United States District Court, E.D. Kentucky, Central Division, Lexington
RECOMMENDED DISPOSITION 
ROBERT E. WIER, Magistrate Judge.
The Court assesses a motion to suppress filed by Defendant, Davey Wayne Brummett. DE #34 (Motion). Brummett faces felon-in-possession and possession of an unregistered firearm charges related to alleged conduct in Lincoln County on May 9, 2013. DE #18 (Superseding Indictment). Additionally, he faces one count of theft of Social Security Administration funds from on or about October 1, 2010 to October 31, 2013, also in Lincoln County. Id. The suppression motion targets execution of two state search warrants. Defendant first challenges the execution of a warrant at his residence on May 9, 2013. His second challenge relates to a May 14, 2013 vehicle search. As to the May 9 search, Brummett contends that the search warrant affidavit lacked sufficient information to support a probable cause finding. DE #34-1 at 3-9 (Memorandum). He further argues that the good faith exception to the exclusionary rule articulated by the Supreme Court in United States v. Leon, 104 S.Ct. 3405 (1984), does not apply. DE #34-1 (Memorandum) at 7. As to the May 14 search, although not criticizing the warrant itself, Brummett alleges that officers seized him and forcibly returned his truck onto the property for purposes of warrant execution. Alternatively, he asserts that he parked the subject truck on his neighbor's property, not his own, and that the truck was thus not within the scope of the warrant. Finally, Movant alleges that officers did not otherwise have a valid basis to search the vehicle. Id. at 10-11.
The United States filed a response in opposition, DE #38 (Response), and Defendant replied. DE #39 (Reply). The Court conducted an evidentiary hearing on March 18, 2014, with respect to Defendant's argument about the May 14 warrant. Because the challenge to the May 9 warrant calls only for four corners review of the warrant documents, the Court did not take proof on the issue but heard argument from the parties.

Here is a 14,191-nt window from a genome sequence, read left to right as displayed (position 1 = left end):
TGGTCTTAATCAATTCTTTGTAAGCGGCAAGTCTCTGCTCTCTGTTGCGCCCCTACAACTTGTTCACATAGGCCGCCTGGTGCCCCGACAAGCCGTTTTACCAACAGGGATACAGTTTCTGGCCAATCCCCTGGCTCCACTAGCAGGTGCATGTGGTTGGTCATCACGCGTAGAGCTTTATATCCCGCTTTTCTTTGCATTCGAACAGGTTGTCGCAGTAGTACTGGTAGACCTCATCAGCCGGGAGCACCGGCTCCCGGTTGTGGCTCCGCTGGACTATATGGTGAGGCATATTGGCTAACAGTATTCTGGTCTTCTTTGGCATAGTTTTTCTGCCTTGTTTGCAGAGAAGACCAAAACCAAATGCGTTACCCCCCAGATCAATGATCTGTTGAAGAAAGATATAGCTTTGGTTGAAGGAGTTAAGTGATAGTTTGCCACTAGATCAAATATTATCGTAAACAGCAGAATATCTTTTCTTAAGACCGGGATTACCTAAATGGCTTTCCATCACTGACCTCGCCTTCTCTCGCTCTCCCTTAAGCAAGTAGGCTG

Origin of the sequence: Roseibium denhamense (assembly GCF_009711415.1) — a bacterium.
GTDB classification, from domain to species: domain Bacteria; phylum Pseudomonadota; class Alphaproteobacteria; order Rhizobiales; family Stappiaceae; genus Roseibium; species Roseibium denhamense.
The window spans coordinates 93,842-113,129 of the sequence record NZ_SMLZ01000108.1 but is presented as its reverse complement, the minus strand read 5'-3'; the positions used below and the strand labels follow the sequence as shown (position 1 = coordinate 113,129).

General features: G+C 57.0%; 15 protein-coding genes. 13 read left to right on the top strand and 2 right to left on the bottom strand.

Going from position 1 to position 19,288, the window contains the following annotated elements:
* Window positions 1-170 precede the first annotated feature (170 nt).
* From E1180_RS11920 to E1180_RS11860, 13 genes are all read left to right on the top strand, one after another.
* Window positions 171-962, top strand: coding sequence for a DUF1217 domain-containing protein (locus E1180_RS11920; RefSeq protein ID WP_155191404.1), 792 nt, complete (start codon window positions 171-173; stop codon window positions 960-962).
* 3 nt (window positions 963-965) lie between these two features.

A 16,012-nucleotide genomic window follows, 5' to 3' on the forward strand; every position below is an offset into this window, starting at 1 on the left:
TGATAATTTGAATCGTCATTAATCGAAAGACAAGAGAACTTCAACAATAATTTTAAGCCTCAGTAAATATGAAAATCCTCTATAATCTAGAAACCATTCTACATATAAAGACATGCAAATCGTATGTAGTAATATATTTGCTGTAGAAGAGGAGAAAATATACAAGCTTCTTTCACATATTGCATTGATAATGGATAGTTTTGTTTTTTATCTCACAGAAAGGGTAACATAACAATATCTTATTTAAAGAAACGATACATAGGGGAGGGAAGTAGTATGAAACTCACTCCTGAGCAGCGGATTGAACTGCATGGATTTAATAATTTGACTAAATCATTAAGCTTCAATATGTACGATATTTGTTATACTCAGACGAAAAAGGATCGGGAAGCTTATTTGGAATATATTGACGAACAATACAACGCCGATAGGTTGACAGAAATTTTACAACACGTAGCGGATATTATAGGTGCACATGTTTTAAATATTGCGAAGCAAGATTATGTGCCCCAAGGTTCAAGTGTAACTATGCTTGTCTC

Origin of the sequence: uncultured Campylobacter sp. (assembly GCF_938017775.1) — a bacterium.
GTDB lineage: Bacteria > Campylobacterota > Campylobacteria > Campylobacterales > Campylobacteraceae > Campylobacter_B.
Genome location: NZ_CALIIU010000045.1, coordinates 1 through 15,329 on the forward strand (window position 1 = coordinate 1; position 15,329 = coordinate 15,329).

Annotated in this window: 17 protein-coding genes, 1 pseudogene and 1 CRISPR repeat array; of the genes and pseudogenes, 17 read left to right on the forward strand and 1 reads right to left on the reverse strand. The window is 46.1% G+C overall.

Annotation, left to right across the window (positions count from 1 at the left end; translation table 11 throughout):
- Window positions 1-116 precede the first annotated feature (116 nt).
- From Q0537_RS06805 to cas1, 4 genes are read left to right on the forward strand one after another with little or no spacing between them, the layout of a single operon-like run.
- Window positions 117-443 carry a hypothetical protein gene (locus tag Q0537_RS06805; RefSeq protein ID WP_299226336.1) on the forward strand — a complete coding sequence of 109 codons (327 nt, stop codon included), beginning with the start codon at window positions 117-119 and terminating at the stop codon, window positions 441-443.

The Court recommends DENIAL of the motion to suppress. A substantial basis supported warrant issuance on May 9, 2013, and, in any event, the exclusionary rule does not here apply under current standards. As to the May 14, 2013 warrant, the Court finds that Defendant volitionally returned his vehicle to an area within the physical scope of the warrant and that police acted reasonably. There is no justification here for suppression.
On May 9, 2013, Kentucky State Police (KSP) Detective Rodney Wren responded to an alleged shooting at 919 Simpson Road in Lincoln County. Upon arrival, Detective Wren learned that Defendant's father, Danny Brummett, shot his (Danny Brummett's) granddaughter Monique and shot at his wife, Kay, at the 919 Simpson Road property. Danny Brummett (father of David) had then traveled to nearby 1414 Simpson Road, Defendant's residential and business premises, and shot himself. Wren ultimately applied for and obtained a search warrant for the premises at 1414 Simpson Road. The affidavit contains the following averments:
I responded to a shooting this morning involving Kay Brummett and Monique Brummett at the residence located at 919 Simpson Road in the Crab Orchard community. Danny Brummett shot his grand daughter [ sic ] Monique and shot at his wife Kay at the residence. Danny Brummett later went to his son David Brummett's residence located at 1414 Simpson Road and shot himself. During the investigation a stolen trailer was discovered behind the residence located at 919 and during interviews with Kay and Monique I was told that several more stolen items such as trailers, four wheelers, riding lawn mowers and firearms were located on the property of Danny and David Brummett. I was told by Kay and Monique Brummett that several individuals would bring items to Danny and David and they where [ sic ] told that these items were stolen by both Danny and David. I was also told that there are stolen guns in several safes located in the residence of 1414 Simpson Road.